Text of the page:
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Vegetable oil: The harmful truth

Contrary to popular belief, the mere fact that vegetable oil is derived from vegetables does not make it beneficial to your health. Part of the blame for this is attributed to the food companies marketing their products in ways that does not necessarily reveal the whole truth. Today, we explore the puzzling world of vegetable oils to debunk some misconceptions and establish some facts to help you in your health journey.

Vegetable oils are edible oils, harvested from an assortment of plants. Vegetable oils function as preservatives, enhancing the longevity of food products. Although they are frequently used in our culinary pursuits such as cooking and baking, it is through processed foods like fast food, packaged foods, salad dressings and condiments that most of our vegetable oil consumption takes place.

The production and processing of vegetable oils is what we should be questioning. The processing methodology primarily determines whether the oil induces an inflammatory or anti-inflammatory response in our bodies. The challenge then lies in determining which oil variants are beneficial to our health and which are not, so you can focus on the right ones.

Tip No. 1: Opt for unrefined vegetable oils

Digging into the production process of refined vegetable oils, we find that it generally involves a chemical solvent to extract the oil from the plant. The subsequent purification, refinement and occasional chemical alterations can render these oils unsuitable for a healthy body. Refined oil examples include soybean oil, corn oil, canola, hydrogenated oils and grapeseed oil.

Conversely, unrefined vegetable oils, derived from plant or seed crushing or pressing without using harmful chemicals, are healthier. This category includes olive oil, avocado oil, grapeseed oil and coconut oil. Interestingly, grapeseed oil appears on both lists, illustrating that there are unrefined versions of various oils.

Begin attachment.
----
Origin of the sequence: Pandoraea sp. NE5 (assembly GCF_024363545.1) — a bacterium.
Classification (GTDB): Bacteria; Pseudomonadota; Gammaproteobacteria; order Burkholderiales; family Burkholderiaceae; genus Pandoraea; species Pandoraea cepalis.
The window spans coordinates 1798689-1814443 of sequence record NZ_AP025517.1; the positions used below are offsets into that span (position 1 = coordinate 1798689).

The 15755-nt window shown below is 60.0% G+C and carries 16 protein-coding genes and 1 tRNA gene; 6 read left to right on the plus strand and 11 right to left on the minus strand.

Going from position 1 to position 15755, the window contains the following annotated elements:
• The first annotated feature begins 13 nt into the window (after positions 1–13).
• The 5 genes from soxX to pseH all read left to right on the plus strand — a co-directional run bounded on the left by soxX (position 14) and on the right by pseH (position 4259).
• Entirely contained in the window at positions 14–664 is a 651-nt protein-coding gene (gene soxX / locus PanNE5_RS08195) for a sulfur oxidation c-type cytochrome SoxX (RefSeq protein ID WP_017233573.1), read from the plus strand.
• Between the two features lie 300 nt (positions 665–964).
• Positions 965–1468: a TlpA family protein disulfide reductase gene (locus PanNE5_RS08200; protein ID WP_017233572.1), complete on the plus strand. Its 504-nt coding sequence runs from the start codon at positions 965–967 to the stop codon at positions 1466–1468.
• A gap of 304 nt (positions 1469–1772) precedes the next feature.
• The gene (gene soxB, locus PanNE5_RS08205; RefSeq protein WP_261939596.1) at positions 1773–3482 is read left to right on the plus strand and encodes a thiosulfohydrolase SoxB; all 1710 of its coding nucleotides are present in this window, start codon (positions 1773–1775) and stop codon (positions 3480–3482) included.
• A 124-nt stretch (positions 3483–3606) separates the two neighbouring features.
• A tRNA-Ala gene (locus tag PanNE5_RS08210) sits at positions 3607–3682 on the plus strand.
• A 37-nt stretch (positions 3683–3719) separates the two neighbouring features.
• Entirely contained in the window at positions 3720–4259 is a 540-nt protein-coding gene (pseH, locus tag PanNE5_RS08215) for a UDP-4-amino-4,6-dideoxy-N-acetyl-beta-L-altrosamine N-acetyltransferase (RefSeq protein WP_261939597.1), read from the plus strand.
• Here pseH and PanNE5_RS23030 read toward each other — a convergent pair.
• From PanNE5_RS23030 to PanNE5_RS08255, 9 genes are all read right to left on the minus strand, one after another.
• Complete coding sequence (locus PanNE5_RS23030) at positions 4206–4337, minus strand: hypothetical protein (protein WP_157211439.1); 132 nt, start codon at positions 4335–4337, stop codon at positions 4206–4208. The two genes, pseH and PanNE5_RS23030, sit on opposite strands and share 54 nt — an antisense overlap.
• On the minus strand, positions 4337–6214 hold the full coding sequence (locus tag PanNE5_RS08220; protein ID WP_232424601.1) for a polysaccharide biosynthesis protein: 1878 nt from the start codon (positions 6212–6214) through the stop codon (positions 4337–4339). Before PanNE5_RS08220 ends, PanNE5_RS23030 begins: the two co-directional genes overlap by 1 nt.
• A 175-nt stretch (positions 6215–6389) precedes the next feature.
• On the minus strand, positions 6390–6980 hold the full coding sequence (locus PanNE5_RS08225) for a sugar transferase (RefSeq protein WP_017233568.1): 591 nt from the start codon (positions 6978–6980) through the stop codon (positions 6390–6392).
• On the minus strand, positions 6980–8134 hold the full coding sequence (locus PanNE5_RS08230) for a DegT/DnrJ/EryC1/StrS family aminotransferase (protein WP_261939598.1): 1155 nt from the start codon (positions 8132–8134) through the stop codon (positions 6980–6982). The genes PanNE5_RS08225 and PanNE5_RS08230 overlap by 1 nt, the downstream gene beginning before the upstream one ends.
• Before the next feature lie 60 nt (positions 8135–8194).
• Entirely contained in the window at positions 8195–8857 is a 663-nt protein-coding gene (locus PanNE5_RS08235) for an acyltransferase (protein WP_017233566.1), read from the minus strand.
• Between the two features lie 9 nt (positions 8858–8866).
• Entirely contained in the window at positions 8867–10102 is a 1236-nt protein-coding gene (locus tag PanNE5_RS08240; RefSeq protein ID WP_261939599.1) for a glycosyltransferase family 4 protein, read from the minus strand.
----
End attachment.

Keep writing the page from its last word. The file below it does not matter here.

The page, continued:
Tip No. 2: Exercise discretion with health assertions of vegetable oils

While all vegetable oils carry the “heart healthy” tag attributed to their polyunsaturated fat content (which is healthier than saturated fat), this may not be the entire truth. Corn oil or soybean oil may appear healthier than saturated fats such as coconut oil, but this point of view ignores the oil's plant origin, processing techniques, and consumption quantity. Do not be misguided by simplified health claims. Refined corn oil and refined soybean oil, predominantly used in the food industry, should ideally be excluded from your diet. Begin scrutinizing your food package ingredient lists and note the frequency of canola, corn and soybean oil, all of which are unhealthier options.

Tip No. 3: Prioritize reading ingredients lists and opt for healthier vegetable oils

Identifying vegetable oils on ingredient lists is as crucial as spotting refined sugar. What oil variant is in your “healthier” bag of chips or crackers? It’s imperative to know.

Inflammatory vegetable oils, which should ideally be avoided, include soybean oil, corn oil, cottonseed/canola oil, sunflower oil, peanut oil, sesame oil and rice bran oil.

Navigating the complex realm of vegetable oils requires informed decision-making. Do not fall for the misrepresentation that all vegetable oils are healthy. Prioritize unrefined over refined oils, question health claims and pay attention to ingredient lists on food packages. Remember, while marketing campaigns might portray some oils as healthier, the reality is more nuanced. Use these tips to make healthier choices, and remember, when it comes to vegetable oils, they truly aren’t identical.

Fran Sutherlin, RD, MS is a local registered dietitian, digestive health coach, speaker, and owner of Sustainable Nutrition. She can be reached at 444-2122 or fran@fransutherlin.com.